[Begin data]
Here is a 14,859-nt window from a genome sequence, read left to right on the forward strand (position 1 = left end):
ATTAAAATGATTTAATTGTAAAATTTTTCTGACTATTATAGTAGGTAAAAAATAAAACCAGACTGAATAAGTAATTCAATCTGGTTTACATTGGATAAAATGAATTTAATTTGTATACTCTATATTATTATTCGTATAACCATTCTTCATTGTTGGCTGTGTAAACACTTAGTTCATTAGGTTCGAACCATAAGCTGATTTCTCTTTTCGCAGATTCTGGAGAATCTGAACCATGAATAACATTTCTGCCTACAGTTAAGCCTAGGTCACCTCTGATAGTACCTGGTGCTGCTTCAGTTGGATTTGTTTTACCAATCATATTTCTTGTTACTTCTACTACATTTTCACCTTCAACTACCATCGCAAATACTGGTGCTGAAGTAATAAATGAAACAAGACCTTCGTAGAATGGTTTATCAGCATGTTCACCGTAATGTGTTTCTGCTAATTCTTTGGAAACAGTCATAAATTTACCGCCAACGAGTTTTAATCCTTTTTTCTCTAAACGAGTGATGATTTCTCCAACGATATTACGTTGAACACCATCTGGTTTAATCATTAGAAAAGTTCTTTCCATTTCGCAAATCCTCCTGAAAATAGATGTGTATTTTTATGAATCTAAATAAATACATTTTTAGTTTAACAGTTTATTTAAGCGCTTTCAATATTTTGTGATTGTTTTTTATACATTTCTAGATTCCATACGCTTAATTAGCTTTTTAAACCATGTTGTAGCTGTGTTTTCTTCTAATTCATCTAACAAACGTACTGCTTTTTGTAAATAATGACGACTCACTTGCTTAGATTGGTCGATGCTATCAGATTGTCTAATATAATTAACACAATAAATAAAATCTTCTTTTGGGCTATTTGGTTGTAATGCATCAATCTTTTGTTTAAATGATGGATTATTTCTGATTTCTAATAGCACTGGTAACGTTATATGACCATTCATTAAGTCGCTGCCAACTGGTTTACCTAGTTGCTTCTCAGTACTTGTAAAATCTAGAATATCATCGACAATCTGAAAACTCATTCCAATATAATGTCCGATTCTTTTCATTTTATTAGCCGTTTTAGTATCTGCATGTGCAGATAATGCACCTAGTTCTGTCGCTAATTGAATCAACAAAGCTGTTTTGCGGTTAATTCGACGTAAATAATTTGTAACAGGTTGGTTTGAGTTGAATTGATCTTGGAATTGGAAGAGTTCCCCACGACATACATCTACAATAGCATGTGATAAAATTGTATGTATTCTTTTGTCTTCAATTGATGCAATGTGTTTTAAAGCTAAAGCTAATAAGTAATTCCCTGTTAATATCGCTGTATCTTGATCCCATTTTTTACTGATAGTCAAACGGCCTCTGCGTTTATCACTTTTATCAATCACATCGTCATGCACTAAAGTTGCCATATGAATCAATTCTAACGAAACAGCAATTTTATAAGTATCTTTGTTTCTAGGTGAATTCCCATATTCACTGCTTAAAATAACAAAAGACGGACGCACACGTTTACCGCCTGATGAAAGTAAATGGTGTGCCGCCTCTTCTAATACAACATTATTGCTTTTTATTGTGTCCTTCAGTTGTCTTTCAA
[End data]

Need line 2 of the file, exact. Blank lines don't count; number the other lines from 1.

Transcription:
ATTAAAATGATTTAATTGTAAAATTTTTCTGACTATTATAGTAGGTAAAAAATAAAACCAGACTGAATAAGTAATTCAATCTGGTTTACATTGGATAAAATGAATTTAATTTGTATACTCTATATTATTATTCGTATAACCATTCTTCATTGTTGGCTGTGTAAACACTTAGTTCATTAGGTTCGAACCATAAGCTGATTTCTCTTTTCGCAGATTCTGGAGAATCTGAACCATGAATAACATTTCTGCCTACAGTTAAGCCTAGGTCACCTCTGATAGTACCTGGTGCTGCTTCAGTTGGATTTGTTTTACCAATCATATTTCTTGTTACTTCTACTACATTTTCACCTTCAACTACCATCGCAAATACTGGTGCTGAAGTAATAAATGAAACAAGACCTTCGTAGAATGGTTTATCAGCATGTTCACCGTAATGTGTTTCTGCTAATTCTTTGGAAACAGTCATAAATTTACCGCCAACGAGTTTTAATCCTTTTTTCTCTAAACGAGTGATGATTTCTCCAACGATATTACGTTGAACACCATCTGGTTTAATCATTAGAAAAGTTCTTTCCATTTCGCAAATCCTCCTGAAAATAGATGTGTATTTTTATGAATCTAAATAAATACATTTTTAGTTTAACAGTTTATTTAAGCGCTTTCAATATTTTGTGATTGTTTTTTATACATTTCTAGATTCCATACGCTTAATTAGCTTTTTAAACCATGTTGTAGCTGTGTTTTCTTCTAATTCATCTAACAAACGTACTGCTTTTTGTAAATAATGACGACTCACTTGCTTAGATTGGTCGATGCTATCAGATTGTCTAATATAATTAACACAATAAATAAAATCTTCTTTTGGGCTATTTGGTTGTAATGCATCAATCTTTTGTTTAAATGATGGATTATTTCTGATTTCTAATAGCACTGGTAACGTTATATGACCATTCATTAAGTCGCTGCCAACTGGTTTACCTAGTTGCTTCTCAGTACTTGTAAAATCTAGAATATCATCGACAATCTGAAAACTCATTCCAATATAATGTCCGATTCTTTTCATTTTATTAGCCGTTTTAGTATCTGCATGTGCAGATAATGCACCTAGTTCTGTCGCTAATTGAATCAACAAAGCTGTTTTGCGGTTAATTCGACGTAAATAATTTGTAACAGGTTGGTTTGAGTTGAATTGATCTTGGAATTGGAAGAGTTCCCCACGACATACATCTACAATAGCATGTGATAAAATTGTATGTATTCTTTTGTCTTCAATTGATGCAATGTGTTTTAAAGCTAAAGCTAATAAGTAATTCCCTGTTAATATCGCTGTATCTTGATCCCATTTTTTACTGATAGTCAAACGGCCTCTGCGTTTATCACTTTTATCAATCACATCGTCATGCACTAAAGTTGCCATATGAATCAATTCTAACGAAACAGCAATTTTATAAGTATCTTTGTTTCTAGGTGAATTCCCATATTCACTGCTTAAAATAACAAAAGACGGACGCACACGTTTACCGCCTGATGAAAGTAAATGGTGTGCCGCCTCTTCTAATACAACATTATTGCTTTTTATTGTGTCCTTCAGTTGTCTTTCAA